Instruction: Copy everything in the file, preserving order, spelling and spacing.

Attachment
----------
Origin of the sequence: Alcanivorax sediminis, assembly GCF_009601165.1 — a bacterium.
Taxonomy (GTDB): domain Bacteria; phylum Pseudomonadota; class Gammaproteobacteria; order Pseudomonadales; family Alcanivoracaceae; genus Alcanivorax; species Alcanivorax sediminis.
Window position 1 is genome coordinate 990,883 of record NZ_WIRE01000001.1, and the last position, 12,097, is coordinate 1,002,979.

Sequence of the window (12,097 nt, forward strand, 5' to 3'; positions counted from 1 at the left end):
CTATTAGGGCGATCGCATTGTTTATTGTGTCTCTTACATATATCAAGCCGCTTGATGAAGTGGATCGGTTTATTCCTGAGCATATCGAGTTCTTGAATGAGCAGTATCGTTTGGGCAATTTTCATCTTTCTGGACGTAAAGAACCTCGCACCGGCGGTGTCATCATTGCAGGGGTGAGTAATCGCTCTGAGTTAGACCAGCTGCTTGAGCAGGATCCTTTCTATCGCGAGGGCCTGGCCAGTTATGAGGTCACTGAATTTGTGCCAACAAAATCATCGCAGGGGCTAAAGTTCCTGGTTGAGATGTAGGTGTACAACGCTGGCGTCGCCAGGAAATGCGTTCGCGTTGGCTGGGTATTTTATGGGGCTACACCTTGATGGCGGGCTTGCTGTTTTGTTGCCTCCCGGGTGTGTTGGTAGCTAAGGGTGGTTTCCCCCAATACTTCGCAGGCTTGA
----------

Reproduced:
Origin of the sequence: Alcanivorax sediminis, assembly GCF_009601165.1 — a bacterium.
Taxonomy (GTDB): domain Bacteria; phylum Pseudomonadota; class Gammaproteobacteria; order Pseudomonadales; family Alcanivoracaceae; genus Alcanivorax; species Alcanivorax sediminis.
Window position 1 is genome coordinate 990,883 of record NZ_WIRE01000001.1, and the last position, 12,097, is coordinate 1,002,979.

Sequence of the window (12,097 nt, forward strand, 5' to 3'; positions counted from 1 at the left end):
CTATTAGGGCGATCGCATTGTTTATTGTGTCTCTTACATATATCAAGCCGCTTGATGAAGTGGATCGGTTTATTCCTGAGCATATCGAGTTCTTGAATGAGCAGTATCGTTTGGGCAATTTTCATCTTTCTGGACGTAAAGAACCTCGCACCGGCGGTGTCATCATTGCAGGGGTGAGTAATCGCTCTGAGTTAGACCAGCTGCTTGAGCAGGATCCTTTCTATCGCGAGGGCCTGGCCAGTTATGAGGTCACTGAATTTGTGCCAACAAAATCATCGCAGGGGCTAAAGTTCCTGGTTGAGATGTAGGTGTACAACGCTGGCGTCGCCAGGAAATGCGTTCGCGTTGGCTGGGTATTTTATGGGGCTACACCTTGATGGCGGGCTTGCTGTTTTGTTGCCTCCCGGGTGTGTTGGTAGCTAAGGGTGGTTTCCCCCAATACTTCGCAGGCTTGA